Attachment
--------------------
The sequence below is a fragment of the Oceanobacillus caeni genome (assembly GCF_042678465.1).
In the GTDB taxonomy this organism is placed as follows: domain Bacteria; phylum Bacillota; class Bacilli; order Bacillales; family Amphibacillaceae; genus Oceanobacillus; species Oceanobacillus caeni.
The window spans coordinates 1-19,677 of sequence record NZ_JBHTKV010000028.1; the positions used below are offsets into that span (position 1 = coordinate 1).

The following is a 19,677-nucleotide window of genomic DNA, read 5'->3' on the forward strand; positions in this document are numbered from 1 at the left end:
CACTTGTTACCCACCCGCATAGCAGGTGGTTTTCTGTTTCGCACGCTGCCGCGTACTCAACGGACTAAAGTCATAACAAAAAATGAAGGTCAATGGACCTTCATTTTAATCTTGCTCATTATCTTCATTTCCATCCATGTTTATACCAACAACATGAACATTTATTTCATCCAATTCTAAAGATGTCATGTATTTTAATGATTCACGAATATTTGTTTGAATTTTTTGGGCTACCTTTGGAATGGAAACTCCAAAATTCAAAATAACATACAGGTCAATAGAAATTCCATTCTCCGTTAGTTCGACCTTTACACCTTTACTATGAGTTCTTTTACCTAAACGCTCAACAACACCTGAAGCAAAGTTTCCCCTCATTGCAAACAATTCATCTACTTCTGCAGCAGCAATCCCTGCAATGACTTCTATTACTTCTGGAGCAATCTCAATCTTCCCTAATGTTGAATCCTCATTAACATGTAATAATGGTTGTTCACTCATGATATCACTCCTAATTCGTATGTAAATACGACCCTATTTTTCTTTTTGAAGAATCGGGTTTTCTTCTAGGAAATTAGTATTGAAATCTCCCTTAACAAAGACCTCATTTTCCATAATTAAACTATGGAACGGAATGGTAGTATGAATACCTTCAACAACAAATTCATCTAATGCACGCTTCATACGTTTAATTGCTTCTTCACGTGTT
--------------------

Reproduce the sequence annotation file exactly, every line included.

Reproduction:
The sequence below is a fragment of the Oceanobacillus caeni genome (assembly GCF_042678465.1).
In the GTDB taxonomy this organism is placed as follows: domain Bacteria; phylum Bacillota; class Bacilli; order Bacillales; family Amphibacillaceae; genus Oceanobacillus; species Oceanobacillus caeni.
The window spans coordinates 1-19,677 of sequence record NZ_JBHTKV010000028.1; the positions used below are offsets into that span (position 1 = coordinate 1).

The following is a 19,677-nucleotide window of genomic DNA, read 5'->3' on the forward strand; positions in this document are numbered from 1 at the left end:
CACTTGTTACCCACCCGCATAGCAGGTGGTTTTCTGTTTCGCACGCTGCCGCGTACTCAACGGACTAAAGTCATAACAAAAAATGAAGGTCAATGGACCTTCATTTTAATCTTGCTCATTATCTTCATTTCCATCCATGTTTATACCAACAACATGAACATTTATTTCATCCAATTCTAAAGATGTCATGTATTTTAATGATTCACGAATATTTGTTTGAATTTTTTGGGCTACCTTTGGAATGGAAACTCCAAAATTCAAAATAACATACAGGTCAATAGAAATTCCATTCTCCGTTAGTTCGACCTTTACACCTTTACTATGAGTTCTTTTACCTAAACGCTCAACAACACCTGAAGCAAAGTTTCCCCTCATTGCAAACAATTCATCTACTTCTGCAGCAGCAATCCCTGCAATGACTTCTATTACTTCTGGAGCAATCTCAATCTTCCCTAATGTTGAATCCTCATTAACATGTAATAATGGTTGTTCACTCATGATATCACTCCTAATTCGTATGTAAATACGACCCTATTTTTCTTTTTGAAGAATCGGGTTTTCTTCTAGGAAATTAGTATTGAAATCTCCCTTAACAAAGACCTCATTTTCCATAATTAAACTATGGAACGGAATGGTAGTATGAATACCTTCAACAACAAATTCATCTAATGCACGCTTCATACGTTTAATTGCTTCTTCACGTGTT